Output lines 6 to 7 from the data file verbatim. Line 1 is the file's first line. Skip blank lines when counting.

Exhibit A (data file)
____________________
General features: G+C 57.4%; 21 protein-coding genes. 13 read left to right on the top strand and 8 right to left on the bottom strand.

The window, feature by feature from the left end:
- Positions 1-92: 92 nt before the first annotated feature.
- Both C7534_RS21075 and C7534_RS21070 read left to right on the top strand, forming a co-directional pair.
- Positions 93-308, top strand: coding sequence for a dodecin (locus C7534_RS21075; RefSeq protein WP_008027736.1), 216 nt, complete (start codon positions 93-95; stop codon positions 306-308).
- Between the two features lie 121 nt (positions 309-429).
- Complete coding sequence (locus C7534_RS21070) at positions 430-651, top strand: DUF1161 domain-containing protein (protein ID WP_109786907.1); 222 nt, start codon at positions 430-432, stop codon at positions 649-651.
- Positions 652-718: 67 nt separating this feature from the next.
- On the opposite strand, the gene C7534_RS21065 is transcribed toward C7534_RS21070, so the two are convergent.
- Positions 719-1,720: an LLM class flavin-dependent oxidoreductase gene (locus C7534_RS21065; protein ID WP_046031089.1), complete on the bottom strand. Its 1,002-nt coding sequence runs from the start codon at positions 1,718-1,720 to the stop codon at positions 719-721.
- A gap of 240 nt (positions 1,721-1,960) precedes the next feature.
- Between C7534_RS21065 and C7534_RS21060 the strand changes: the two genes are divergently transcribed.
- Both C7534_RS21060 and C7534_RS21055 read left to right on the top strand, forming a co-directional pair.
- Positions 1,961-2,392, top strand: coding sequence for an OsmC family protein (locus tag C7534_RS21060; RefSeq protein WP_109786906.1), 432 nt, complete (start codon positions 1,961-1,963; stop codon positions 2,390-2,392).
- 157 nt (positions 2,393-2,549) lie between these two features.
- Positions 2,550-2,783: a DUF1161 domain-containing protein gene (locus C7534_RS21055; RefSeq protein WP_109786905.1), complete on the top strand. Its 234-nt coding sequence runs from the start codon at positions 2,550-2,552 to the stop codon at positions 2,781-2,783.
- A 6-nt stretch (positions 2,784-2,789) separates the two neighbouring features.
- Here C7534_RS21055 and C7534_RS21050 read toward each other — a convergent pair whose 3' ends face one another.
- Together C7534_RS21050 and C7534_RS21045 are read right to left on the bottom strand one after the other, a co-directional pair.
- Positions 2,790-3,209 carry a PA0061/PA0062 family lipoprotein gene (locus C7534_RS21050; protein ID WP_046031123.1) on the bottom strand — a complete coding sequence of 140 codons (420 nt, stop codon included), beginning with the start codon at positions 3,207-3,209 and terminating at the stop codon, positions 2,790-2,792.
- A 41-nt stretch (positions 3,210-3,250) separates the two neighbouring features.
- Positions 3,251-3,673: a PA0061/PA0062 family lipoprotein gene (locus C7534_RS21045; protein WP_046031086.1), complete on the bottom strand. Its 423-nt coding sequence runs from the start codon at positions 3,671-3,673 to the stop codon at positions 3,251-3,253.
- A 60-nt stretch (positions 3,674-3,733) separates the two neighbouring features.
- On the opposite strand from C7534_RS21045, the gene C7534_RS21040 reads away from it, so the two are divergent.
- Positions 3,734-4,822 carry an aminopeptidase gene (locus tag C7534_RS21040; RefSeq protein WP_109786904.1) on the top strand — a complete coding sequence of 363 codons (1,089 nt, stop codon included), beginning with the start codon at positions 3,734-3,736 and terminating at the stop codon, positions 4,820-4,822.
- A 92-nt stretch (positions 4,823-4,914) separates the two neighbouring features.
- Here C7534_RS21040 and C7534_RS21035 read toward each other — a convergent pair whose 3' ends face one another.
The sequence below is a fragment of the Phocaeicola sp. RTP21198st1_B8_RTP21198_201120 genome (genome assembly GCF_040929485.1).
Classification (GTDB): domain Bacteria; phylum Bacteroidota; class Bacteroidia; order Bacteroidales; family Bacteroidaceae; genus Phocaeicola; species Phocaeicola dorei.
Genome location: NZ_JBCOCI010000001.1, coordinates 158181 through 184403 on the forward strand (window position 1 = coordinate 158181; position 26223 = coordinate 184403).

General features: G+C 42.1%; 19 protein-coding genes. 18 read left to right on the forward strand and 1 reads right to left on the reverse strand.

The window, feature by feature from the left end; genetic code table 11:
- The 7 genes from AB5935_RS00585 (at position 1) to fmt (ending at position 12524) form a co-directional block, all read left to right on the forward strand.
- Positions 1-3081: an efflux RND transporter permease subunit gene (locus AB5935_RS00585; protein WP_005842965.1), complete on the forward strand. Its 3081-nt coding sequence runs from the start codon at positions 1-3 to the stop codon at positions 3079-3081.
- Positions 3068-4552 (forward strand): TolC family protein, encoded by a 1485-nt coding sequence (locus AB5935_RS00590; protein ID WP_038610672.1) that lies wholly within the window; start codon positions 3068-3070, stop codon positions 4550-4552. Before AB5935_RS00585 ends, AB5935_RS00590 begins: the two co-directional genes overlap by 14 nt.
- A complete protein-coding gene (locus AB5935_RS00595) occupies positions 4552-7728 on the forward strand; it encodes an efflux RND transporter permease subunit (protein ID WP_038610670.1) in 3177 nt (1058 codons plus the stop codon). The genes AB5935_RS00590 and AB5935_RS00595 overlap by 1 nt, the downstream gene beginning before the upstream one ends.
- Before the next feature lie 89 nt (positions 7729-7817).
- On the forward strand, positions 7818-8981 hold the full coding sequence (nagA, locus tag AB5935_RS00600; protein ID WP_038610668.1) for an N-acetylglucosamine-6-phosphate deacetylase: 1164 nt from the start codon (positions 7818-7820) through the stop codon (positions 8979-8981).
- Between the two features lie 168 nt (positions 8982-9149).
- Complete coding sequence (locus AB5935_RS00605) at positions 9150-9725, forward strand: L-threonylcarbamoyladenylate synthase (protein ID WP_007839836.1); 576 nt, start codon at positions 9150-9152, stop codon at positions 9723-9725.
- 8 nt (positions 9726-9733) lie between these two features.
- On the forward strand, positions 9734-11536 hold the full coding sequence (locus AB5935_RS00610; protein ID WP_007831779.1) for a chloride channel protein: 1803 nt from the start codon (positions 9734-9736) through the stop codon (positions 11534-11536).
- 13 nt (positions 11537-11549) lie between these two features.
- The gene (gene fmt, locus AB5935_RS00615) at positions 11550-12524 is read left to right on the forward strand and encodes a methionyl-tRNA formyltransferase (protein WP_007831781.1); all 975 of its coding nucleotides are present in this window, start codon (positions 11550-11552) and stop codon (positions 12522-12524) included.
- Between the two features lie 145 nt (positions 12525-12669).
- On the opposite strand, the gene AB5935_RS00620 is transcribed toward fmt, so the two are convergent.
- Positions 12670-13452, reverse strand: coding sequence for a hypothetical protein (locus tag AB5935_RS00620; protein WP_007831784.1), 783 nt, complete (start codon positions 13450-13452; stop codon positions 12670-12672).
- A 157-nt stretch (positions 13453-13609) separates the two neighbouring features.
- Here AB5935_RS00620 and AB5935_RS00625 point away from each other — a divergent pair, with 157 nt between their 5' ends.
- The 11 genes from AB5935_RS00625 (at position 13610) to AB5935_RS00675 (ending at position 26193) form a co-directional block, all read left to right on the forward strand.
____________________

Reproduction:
- Between the two features lie 121 nt (positions 309-429).
- Complete coding sequence (locus C7534_RS21070) at positions 430-651, top strand: DUF1161 domain-containing protein (protein ID WP_109786907.1); 222 nt, start codon at positions 430-432, stop codon at positions 649-651.